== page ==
• Ted Baker said the CQC would help “building positive cultures”
  • Warns he will not allow “efficiency to trump quality” when CQC begins rating “use of resources”
  • Says maternity care in England falls short and will be a target for improvement

The new chief inspector of hospitals has told HSJ the Care Quality Commission “wants to be friendly”, and a “strong partner” in helping trusts improve. 

Professor Ted Baker told HSJ: “We want to be friendly. I’ve been in some meetings in my time where the regulator comes in and it has been very confrontational. I don’t want the CQC to be like that.”

Speaking in one of his first interviews since becoming chief inspector in August, he continued: “The CQC has to be rigorous and demand high standards. It has to be clear to everyone that we will intervene if we find something unsatisfactory.

“This is not a soft touch approach, but I don’t think regulation is about a big stick as much as it is about influencing and building positive cultures.”

Professor Baker, a former medical director and deputy chief executive in Oxford, does not want providers to ”see regulators as someone that comes in and causes trouble for them when things go wrong, but [instead] as a real strong partner in helping them make sure things are getting better”, he said.

His comments come as the CQC moves into a new phase of its approach to inspection. There will be many fewer comprehensive inspections of hospital trusts.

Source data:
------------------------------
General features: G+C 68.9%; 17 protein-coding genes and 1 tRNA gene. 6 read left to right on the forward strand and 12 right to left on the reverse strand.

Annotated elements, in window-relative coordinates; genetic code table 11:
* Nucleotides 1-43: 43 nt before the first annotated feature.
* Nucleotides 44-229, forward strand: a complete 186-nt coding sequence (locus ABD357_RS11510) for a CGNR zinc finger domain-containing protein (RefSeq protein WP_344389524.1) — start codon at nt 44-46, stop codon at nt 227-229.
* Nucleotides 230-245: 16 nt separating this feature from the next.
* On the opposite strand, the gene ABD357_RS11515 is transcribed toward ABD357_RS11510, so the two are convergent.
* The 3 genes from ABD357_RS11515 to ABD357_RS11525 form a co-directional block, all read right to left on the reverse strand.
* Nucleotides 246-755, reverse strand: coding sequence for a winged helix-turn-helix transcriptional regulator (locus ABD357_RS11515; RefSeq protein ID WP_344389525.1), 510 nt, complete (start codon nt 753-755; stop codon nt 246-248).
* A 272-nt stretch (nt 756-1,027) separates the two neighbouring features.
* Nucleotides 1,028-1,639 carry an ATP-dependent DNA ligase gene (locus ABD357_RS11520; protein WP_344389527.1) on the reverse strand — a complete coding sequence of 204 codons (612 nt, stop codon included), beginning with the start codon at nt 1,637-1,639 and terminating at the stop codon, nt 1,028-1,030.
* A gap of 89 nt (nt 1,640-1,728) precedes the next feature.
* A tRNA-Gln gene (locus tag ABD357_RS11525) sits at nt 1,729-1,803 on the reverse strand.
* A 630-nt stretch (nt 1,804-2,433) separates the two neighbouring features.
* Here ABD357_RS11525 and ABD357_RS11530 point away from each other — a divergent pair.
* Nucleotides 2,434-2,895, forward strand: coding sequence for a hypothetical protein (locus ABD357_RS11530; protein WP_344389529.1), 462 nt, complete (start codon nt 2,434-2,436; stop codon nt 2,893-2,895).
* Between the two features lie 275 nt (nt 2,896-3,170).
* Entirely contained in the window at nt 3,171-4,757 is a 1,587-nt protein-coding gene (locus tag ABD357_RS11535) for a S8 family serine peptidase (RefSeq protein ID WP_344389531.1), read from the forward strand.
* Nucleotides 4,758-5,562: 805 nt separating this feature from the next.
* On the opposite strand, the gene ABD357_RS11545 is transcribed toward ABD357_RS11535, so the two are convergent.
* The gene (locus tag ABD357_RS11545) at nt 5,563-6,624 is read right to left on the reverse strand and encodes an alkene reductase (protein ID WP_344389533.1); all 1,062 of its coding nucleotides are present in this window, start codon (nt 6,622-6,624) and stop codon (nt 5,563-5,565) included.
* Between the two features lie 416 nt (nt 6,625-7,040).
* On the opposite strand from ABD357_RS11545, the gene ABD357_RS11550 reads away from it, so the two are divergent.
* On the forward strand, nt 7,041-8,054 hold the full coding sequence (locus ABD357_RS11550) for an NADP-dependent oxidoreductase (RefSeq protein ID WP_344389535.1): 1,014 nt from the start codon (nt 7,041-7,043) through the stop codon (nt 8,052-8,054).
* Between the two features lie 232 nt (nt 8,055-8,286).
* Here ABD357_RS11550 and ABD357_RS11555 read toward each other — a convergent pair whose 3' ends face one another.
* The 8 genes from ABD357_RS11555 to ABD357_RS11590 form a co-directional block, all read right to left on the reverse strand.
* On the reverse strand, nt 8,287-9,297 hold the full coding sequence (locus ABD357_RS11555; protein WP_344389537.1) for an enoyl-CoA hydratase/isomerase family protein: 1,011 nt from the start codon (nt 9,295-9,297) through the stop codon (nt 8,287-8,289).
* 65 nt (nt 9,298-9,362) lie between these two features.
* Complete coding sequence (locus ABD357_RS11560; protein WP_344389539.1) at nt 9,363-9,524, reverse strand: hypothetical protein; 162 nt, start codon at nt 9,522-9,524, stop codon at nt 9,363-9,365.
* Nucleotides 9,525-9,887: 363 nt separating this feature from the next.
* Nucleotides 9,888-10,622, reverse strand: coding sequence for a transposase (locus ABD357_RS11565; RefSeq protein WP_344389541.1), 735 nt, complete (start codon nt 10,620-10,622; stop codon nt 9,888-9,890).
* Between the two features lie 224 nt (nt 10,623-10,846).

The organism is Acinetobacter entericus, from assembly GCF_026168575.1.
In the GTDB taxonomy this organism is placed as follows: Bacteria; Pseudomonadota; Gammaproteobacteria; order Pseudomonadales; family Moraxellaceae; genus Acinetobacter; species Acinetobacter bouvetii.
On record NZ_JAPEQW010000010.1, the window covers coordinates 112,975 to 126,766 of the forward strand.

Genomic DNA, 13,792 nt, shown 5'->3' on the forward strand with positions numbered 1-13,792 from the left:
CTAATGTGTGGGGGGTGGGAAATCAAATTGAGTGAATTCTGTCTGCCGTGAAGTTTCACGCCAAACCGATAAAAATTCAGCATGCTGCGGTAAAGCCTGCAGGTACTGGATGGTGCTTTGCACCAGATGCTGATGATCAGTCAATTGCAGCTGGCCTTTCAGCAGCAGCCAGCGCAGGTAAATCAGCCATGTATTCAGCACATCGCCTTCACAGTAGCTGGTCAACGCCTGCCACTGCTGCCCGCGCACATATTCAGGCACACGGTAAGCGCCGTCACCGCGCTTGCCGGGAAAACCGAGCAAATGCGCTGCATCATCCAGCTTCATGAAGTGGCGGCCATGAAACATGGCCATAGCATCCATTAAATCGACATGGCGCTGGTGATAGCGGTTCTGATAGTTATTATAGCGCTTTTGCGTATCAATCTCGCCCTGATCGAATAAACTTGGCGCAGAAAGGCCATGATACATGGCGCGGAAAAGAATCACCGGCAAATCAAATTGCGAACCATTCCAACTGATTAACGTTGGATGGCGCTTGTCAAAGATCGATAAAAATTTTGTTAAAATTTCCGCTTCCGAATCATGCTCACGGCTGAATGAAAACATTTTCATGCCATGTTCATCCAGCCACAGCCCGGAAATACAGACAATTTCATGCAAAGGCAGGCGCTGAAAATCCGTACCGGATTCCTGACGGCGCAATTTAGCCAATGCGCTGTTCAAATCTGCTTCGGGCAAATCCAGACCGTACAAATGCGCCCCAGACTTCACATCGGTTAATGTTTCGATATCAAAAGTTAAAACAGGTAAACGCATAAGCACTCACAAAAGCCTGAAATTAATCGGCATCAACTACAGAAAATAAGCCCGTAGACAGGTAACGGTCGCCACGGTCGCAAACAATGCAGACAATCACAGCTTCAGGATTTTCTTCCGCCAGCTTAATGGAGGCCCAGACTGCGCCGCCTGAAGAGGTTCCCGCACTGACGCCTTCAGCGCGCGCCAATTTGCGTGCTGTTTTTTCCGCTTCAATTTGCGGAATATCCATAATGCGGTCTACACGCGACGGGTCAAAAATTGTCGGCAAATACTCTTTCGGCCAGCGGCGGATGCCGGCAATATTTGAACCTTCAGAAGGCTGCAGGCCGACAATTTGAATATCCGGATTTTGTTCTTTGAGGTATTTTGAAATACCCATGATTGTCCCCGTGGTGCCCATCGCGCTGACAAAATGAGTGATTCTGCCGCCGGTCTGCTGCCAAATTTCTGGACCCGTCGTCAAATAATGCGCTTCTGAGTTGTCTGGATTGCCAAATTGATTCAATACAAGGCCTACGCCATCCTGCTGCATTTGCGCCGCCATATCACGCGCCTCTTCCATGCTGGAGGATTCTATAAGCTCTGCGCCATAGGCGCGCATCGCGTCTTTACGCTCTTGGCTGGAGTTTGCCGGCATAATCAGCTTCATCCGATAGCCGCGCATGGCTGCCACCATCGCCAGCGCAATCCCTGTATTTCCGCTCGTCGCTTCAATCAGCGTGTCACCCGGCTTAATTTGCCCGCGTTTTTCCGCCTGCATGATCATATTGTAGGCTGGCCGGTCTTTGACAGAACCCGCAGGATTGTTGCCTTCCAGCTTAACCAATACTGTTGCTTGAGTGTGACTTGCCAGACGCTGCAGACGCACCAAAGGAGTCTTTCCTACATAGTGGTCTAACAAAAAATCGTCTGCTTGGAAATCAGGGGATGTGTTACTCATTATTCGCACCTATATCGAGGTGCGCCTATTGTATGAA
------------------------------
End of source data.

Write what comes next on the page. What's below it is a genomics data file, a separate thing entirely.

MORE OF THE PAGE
Instead trusts will have an annual inspection focused on their leadership, and of one or more core services. The CQC will make use of a new data dashboard to track quality risk.

Professor Baker said there was a “strong emphasis on relationship management” in the new regime. Inspectors will meet with trusts quarterly but, he said, this was not “to try and catch trusts out”. He added: “I want trusts to be leading on quality and us to be supporting them.”

The new chief inspector also told HSJ he was “not going to allow efficiency to trump quality” when the CQC starts rating trusts on their “use of resources” next year.

Professor Baker said: “I didn’t come to the CQC to do anything other than drive up the quality of care. I understand people’s fears [about the use of resources rating] and we are very aware of them and we will make sure that is not an issue.” Concerns have been expressed that by combining judgements on finance and quality, ratings could “mask poor performance”.

He said it was possible the regulations governing the CQC would need to change “down the line” in order to help regulate new care models and new forms of healthcare organisation, but said “we can do a lot with the current regulations”.

Professor Baker said he wanted, in addition to accident and emergency care, that he wanted to focus on improving maternity services. As with his recent intervention on emergency departments - which listed unsafe practice in EDs - Professor Baker intends to bring together staff from the best maternity services to produce best practice guidance. He said: “I am a paediatrician and I am very aware that outcomes for children, perinatal mortality, stillbirths and neonatal deaths are not as good in this country as they could be.”

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